Monday, October 24, 2005

the one I love

David Gray - The One I Love (pops)

Ha! What a twist! I bet you were expecting R.E.M., weren't you? Simple fool.

I went to that suicide prevention lecture today. It was a real downer (obviously). The assembly was held in a very small room for the number of people that were in it (all of whom were ordered by their psych professors to attend). Since it was such a small room, I couldn't sleep or crack jokes, which is my usual modus operandi during lectures and assemblies.

Granted, cracking jokes during a suicide prevention lecture is a little dark even for me. But I would have made a valiant effort, given the opportunity. Every little bit of gallows humor helps.

People say that a sense of humor is equal parts nature and nurture. Some people have an inborn lack of humor, even if they grow up in a humorous environment, while some people are the exact opposite, growing up in a very severe environment yet having a normal sense of humor.

My sense of humor was well-nurtured from birth. My family never really talked to me like a kid, being the precocious little wordsmith I was, so I got an "adult" sense of humor out of the deal. Not in subject matter, necessarily, but in complexity.

They knew better than to try to entertain me with simple jokes, like chickens and doorknockers. I went straight for the deep verbal humor. In terms of Python, I'm Eric Idle rather than a Terry Gilliam. Not to say that visual humor doesn't make me laugh, quite the contrary, but that wordplay strikes a deeper chord in me than does a good sight gag.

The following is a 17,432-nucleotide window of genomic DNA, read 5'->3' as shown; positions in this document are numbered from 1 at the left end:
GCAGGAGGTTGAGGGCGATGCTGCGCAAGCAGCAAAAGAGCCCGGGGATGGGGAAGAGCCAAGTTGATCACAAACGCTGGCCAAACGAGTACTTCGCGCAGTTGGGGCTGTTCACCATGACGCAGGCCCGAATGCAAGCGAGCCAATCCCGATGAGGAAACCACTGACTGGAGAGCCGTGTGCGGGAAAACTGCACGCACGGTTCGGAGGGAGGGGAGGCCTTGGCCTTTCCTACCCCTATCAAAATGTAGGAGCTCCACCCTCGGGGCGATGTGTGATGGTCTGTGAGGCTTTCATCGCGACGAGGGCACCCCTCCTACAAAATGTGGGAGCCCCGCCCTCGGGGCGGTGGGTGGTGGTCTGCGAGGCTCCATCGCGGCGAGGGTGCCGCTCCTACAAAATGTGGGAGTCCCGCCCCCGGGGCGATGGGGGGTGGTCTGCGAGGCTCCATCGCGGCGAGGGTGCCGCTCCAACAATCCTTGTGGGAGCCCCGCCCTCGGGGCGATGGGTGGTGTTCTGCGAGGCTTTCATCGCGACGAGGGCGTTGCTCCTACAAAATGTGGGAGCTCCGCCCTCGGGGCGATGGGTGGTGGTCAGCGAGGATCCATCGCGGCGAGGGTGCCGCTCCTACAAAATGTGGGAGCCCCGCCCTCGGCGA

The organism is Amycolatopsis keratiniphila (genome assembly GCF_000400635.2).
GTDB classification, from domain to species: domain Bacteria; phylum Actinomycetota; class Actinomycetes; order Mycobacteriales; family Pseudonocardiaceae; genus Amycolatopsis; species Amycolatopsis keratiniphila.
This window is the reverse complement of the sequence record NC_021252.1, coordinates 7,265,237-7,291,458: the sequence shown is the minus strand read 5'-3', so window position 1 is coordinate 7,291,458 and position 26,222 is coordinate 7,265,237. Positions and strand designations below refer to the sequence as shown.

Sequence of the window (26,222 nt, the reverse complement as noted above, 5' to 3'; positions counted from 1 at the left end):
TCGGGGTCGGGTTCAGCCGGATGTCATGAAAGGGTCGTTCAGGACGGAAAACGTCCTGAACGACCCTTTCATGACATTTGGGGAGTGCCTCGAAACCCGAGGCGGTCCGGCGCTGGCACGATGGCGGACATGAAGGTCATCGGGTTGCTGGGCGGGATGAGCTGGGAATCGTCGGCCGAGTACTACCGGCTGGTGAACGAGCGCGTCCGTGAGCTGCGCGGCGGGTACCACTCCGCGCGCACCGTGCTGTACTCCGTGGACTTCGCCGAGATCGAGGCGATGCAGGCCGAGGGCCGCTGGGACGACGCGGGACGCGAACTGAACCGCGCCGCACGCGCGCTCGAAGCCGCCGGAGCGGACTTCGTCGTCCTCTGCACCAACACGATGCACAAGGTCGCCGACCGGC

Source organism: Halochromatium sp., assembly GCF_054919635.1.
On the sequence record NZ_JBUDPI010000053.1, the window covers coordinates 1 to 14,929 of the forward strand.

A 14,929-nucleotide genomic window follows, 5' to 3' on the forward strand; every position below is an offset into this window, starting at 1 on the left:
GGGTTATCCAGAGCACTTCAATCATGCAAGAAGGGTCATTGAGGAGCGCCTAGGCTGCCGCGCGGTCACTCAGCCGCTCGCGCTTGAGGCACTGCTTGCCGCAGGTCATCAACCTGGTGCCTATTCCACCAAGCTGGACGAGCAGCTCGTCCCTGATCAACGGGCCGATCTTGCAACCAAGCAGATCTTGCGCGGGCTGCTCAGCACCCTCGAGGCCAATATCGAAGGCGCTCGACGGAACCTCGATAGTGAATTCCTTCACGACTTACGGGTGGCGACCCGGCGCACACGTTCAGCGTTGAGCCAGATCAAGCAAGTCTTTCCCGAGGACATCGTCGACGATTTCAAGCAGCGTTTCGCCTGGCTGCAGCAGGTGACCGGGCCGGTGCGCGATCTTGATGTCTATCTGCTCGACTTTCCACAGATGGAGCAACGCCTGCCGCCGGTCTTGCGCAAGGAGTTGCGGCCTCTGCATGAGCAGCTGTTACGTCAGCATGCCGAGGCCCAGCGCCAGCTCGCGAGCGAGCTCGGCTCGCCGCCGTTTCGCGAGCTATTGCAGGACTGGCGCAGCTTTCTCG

(As an aside, my personal rankings of the Pythons, in order from most favorite to least: Idle, Jones, Cleese, Chapman, Palin, Gilliam.)

The peculiar thing about my sense of humor is my fondness for galows humor. Apparently, my extended family says it's a lot like my great-uncle Jack's. I never got the chance to meet Jack (distance and death prevented it), but everyone says I act a lot like him. I look sort of like him, but he had a smaller build and jet-black hair. The faces are a lot alike, though.

Jack had this dark, rich sense of humor that was the blackest gallows humor you'd ever hear. (Again, I'm getting these jokes second-hand. If they're this good second-hand, they must have been great first-hand.) He had a lot of hardship in his life (he spent most of his life crippled in a wheelchair), but he was a good-old fashioned character.

Anyway, I've got this weird inherited sense of humor from a man I've never known. No one else in my family has anything like it, although my family has a big emphasis on humor. The vein in my family runs more to the "storytelling" aspect rather than the rapid-fire one-liners or harsh sarcasm I use.

Well, that post was a good way to fill up space without really saying anything. I guess I'm done. Email me, leave a comment, come to my house and try to rob me.


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